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  1. #1
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    Unanswered: Middle-layer DLL. Am I doing this right?

    In my middle-layer DLL I have several dozen methods. However, there are about 4 categories which these methods can be grouped/categorized into.

    For example, the "Books" cateogry has methods such as: AddBook, AddAuthor, AddPublisher, GetBooks, GetAuthors, etc.

    The "Staff" category has methods such as: AddMember, SetMemberRank, GetMembers, etc.

    Then there's a "Customer" category, and "Equipment" category which contain similar methods.

    My question: I'm thinking of using the following setup for the DLL.

    * Create 4 static classes representing the 4 categories. Then enclose each methods in 1 of the 4 categories
    * Within EACH method, a new connection is created, the respective stored proc is executed, the connection is closed, and any results are returned

    The problem: This DLL will be used by an intranet asp.net app. I'm concerned with the overhead of creating/closing a new connection everytime a DLL method is invoked.

    Any thoughts/comments/suggestions?

    Thanks

  2. #2
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    Quote Originally Posted by dbguyfh
    Create 4 static classes representing the 4 categories. Then enclose each methods in 1 of the 4 categories
    ...And the other alternative is to NOT categorize them, but instead place them all in the same class... The only problem with this is that there will be several dozen methods in this monster class.

    What do you think of that?

  3. #3
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    Quote Originally Posted by dbguyfh
    Any thoughts/comments/suggestions?

    Thanks
    yeah. you worry too much. you are welcome.


    what is your alternative?
    “If one brings so much courage to this world the world has to kill them or break them, so of course it kills them. The world breaks every one and afterward many are strong at the broken places. But those that will not break it kills. It kills the very good and the very gentle and the very brave impartially. If you are none of these you can be sure it will kill you too but there will be no special hurry.” Earnest Hemingway, A Farewell To Arms.

  4. #4
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    Quote Originally Posted by Thrasymachus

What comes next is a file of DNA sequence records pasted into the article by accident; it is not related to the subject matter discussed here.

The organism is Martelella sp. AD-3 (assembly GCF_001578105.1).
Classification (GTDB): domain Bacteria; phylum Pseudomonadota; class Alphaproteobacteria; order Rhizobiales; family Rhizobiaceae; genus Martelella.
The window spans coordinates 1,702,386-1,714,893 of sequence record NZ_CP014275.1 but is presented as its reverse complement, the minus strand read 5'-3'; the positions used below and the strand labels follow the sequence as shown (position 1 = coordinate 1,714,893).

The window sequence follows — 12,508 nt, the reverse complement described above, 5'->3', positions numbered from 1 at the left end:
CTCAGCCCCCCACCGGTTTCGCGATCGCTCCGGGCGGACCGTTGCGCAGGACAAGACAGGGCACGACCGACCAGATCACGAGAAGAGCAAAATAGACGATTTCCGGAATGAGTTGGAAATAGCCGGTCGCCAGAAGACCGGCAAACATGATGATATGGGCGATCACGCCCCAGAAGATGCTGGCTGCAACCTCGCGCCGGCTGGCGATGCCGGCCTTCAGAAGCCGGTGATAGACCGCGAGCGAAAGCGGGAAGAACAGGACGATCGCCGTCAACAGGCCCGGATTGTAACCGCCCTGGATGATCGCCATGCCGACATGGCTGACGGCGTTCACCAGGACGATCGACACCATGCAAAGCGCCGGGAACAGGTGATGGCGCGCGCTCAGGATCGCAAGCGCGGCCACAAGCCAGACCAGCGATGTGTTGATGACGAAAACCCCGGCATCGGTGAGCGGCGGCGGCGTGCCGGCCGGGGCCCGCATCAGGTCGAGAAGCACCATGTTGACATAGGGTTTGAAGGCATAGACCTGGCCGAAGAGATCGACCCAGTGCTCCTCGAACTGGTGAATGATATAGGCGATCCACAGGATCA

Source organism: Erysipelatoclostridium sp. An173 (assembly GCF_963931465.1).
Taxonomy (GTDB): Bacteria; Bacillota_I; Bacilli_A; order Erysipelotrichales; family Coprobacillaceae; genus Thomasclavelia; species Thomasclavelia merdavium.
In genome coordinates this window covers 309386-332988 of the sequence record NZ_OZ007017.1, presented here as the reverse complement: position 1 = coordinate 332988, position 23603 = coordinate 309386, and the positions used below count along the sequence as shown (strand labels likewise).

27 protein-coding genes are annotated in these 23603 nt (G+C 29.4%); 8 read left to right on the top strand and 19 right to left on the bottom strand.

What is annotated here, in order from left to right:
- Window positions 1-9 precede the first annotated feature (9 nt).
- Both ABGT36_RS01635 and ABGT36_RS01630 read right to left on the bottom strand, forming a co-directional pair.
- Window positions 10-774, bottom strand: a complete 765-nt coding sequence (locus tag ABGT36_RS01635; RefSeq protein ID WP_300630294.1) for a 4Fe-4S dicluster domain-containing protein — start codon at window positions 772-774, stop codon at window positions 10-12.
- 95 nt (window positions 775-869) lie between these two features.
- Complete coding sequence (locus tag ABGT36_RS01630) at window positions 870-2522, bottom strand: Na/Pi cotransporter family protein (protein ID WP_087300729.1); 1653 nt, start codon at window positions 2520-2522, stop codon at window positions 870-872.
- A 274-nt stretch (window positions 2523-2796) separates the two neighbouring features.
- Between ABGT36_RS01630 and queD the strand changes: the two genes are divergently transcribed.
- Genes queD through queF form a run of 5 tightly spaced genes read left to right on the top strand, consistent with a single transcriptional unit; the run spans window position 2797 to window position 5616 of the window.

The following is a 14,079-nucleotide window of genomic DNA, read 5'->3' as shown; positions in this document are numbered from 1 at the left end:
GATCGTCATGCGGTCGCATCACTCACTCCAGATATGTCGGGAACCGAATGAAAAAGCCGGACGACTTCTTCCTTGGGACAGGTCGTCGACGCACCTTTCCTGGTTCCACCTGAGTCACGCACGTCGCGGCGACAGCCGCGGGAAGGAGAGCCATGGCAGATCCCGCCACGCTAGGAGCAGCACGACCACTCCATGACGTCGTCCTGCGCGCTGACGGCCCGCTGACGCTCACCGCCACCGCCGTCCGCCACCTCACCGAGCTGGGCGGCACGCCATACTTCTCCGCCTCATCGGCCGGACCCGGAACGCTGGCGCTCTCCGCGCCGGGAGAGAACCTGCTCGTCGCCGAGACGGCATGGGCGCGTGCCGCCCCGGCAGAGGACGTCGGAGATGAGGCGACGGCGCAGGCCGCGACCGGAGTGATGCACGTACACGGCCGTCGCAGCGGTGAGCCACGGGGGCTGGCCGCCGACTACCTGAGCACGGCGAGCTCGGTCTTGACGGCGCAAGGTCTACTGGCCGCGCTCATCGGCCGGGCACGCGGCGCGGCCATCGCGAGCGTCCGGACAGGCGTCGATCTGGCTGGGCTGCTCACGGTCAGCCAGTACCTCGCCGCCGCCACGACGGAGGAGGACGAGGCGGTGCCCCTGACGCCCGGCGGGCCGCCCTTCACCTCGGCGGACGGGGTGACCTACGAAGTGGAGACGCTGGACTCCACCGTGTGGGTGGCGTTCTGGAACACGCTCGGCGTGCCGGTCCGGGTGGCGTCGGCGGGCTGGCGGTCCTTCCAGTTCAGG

yeah. you worry too much. you are welcome.


    what is your alternative?
    I suppose it's not that bad, since I do have connection pooling enabled.

    The alternative would be to find some way to reuse a connection... So, perhaps, instead of making those 4 classes (Books, Equipment, Staff, Customer) static classes, I could make them normal classes... Then have a private var inside them to store the connection. This way, I could re-use the same connection (at least for methods of the same category) instead of creating/destroying everytime a method is called.

    Is that any better?

  5. #5
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    I dunno. Whats your environment like? Do you have hundreds of users or millions and what is the hardware like. Chances are, and I am willing to bet you dollars to donuts that you have enough resources at your disposal.
    “If one brings so much courage to this world the world has to kill them or break them, so of course it kills them. The world breaks every one and afterward many are strong at the broken places. But those that will not break it kills. It kills the very good and the very gentle and the very brave impartially. If you are none of these you can be sure it will kill you too but there will be no special hurry.” Earnest Hemingway, A Farewell To Arms.

  6. #6
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    Quote Originally Posted by Thrasymachus
    I dunno. Whats your environment like? Do you have hundreds of users or millions and what is the hardware like. Chances are, and I am willing to bet you dollars to donuts that you have enough resources at your disposal.
    No not millions. Likely somewhere in the hundreds, or possibly approaching a thousand.

    So, likely, you think that whether I open/close a connection upon every method call versus opening it upon instantiation of a "category class" (and disposing when finished with it) won't make much of a difference at all?

  7. #7
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    BTW: What do you think of the approach of using these "static classes" to act as a container for methods of similar functionality.

    Is there a better (more proper?) way of doing it?

    Like I said earlier, the alternative is to put all methods in the same class and not cateogrize them.

  8. #8
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    unless you are running your app on a set of toaster ovens, you will be fine. open and close connections as you need them and let SS take care of the connection pooling. you are probably not more clever than the boys in redmond.

    it's been 60 days since I wrote any object oriented code, and although I am always praised for my elegance, I am no expert in OOP.
    “If one brings so much courage to this world the world has to kill them or break them, so of course it kills them. The world breaks every one and afterward many are strong at the broken places. But those that will not break it kills. It kills the very good and the very gentle and the very brave impartially. If you are none of these you can be sure it will kill you too but there will be no special hurry.” Earnest Hemingway, A Farewell To Arms.

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